Taxes are truly one of the most irritating things around. When we grow up and start earning income, we soon realize that taxes are going to follow us forever. If you perform well in the labor market, you may enjoy a comfortable lifestyle, but you will also become well acquainted with Uncle Sam’s appetite for money. When you enter the workforce, Uncle Sam becomes your invisible partner, so to speak. You don’t see him, but he’s always going to be there asking for his slice of the pie. And depending on which bracket you fall into or the nature of your income, that slice can be pretty sizable.
What’s also fascinating is that taxes will follow a person even after his or her death! If someone dies, Uncle Sam still tries to collect a variety of taxes following the death. This may sound bizarre, but its been a common practice for a very long time, and the U.S. is hardly alone in the practice.
In this post, we will identify and discuss the different types of taxes which can arise after death. A given decedent will not necessarily face all these taxes. But, facing all of them is still a possibility. Let’s go over the different kinds of taxes in detail.
The estate tax is the most significant type of tax encountered after death. The estate tax is a federal tax on the total value of a given decedent’s estate. The federal government collects a tax on the portion of a person’s estate which exceeds the federal exemption. Currently, the federal exemption is $11.4 million. This means that estates which fall under this $11.4 million threshold will not be subject to any federal estate tax. In reality, therefore, relatively few estates will be subject to the federal estate tax. However, the federal estate tax is still very important, in part because it is quite large. The current federal estate tax rate is a jaw-dropping 40%! When we consider this fact, we can understand why citizens with large fortunes search so feverishly for ways to minimize their eventual estate tax burden.
In addition to the federal estate tax, a few states also impose an estate tax. This means that, depending on location, a decedent’s estate may face two separate layers of estate taxation. As of right now, nine states have a state estate tax, and New York State is among them.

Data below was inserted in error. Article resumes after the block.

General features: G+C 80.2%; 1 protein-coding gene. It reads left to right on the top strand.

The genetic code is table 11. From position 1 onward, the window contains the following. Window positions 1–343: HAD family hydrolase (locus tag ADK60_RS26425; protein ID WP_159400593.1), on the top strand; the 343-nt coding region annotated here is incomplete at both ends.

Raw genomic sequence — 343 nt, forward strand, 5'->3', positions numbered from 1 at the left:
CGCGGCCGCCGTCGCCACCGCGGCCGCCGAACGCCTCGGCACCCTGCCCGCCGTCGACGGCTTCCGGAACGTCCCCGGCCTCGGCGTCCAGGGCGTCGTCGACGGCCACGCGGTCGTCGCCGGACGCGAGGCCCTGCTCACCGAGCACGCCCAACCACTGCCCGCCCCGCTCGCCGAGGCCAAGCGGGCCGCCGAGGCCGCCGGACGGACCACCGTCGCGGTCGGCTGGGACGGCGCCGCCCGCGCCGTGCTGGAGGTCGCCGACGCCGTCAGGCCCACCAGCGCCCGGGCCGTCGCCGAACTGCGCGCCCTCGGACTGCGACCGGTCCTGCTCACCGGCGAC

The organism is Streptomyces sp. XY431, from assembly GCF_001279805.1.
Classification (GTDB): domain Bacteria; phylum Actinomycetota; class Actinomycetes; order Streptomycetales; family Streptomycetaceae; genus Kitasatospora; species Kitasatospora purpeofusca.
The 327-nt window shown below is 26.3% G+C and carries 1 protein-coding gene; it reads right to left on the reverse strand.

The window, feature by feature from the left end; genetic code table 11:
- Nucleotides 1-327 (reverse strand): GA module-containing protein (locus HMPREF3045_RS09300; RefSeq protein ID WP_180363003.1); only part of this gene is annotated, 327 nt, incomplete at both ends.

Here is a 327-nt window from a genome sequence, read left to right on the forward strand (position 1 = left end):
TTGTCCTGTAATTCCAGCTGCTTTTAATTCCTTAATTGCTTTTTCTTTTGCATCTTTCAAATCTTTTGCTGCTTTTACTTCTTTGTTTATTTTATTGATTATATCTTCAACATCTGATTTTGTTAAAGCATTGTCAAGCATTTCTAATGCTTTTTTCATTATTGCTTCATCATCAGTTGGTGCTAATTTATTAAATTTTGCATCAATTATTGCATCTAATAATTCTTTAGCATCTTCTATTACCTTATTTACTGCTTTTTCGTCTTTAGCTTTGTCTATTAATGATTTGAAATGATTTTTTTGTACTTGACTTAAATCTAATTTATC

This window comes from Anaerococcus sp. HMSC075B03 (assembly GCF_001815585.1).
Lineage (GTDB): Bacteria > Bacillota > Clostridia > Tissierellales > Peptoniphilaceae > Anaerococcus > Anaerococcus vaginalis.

The estate tax is based on the total value of the decedent’s estate. An inheritance tax, on the other hand, is paid by the recipient of the decedent’s estate when it is transferred. Currently, only six states in the U.S. have an inheritance tax. Interestingly, two of those states also impose a state estate tax! That means that it’s theoretically possible, depending on the estate, for an estate to face taxes at both at the decedent’s level and at the recipient’s level. Fortunately, the states which impose an inheritance tax also provide exemptions in certain cases. For instance, whenever a spouse or charity is the recipient, there is no inheritance tax. In a few cases, the decedent’s descendants will also be exempt from the inheritance tax when they receive some or all of the estate.
The federal gift tax is essentially a deferred federal estate tax. When a person makes a gift during his or her lifetime, they must file a gift tax return when the gift exceeds the annual exclusion. This year, the annual exclusion is $15,000, but that could change in the near future. So, if a person makes an inter vivos gift in excess of $15,000, they must report the gift, and the amount in excess of the exclusion counts against the lifetime exemption for the estate tax. If a person makes a gift during their lifetime of $25,000 during one year, then that additional $10,000 would be included in that donor’s estate and could be subject to the estate tax.
Whenever a person makes a large gift, it’s important that they seek out a qualified CPA or tax attorney for counsel. Many well-known legal cases, such as Gruen v. Gruen, have involved mishaps related to the transfer of large gifts.
In most cases, the assets of a decedent are not immediately distributed to the beneficiaries. During this time, it’s not uncommon for a decedent’s assets to be in an interest-earning account. Any interest generated during this interim period will be subject to federal income tax, and possibly state income tax as well. The estate of the decedent is required to file an estate tax return at the federal level (and possibly state level) to report and pay taxes on this interest income.
This is just an introduction to the tax complexities which can arise when someone passes away. Believe it or not, there is actually plenty more to know. In the future, we may come back and discuss some of these topics in greater detail.
Let Us Help You Deal With Death and Taxes
At Mackay, Caswell & Callahan, P.C., we exert considerable effort toward research so we can consolidate our grip on the fundamentals of our practice areas. We also make an effort to stay involved with local and national affairs, especially those affairs which related to taxation. If you have any issues relating to these types of taxes, you should contact a qualified tax attorney. At MC&C, we handle these types of cases, as well as tax debt resolution, 1031 exchanges and other cases as well. Reach out to us today to learn more. Call us and one of our top New York City tax attorneys will respond immediately.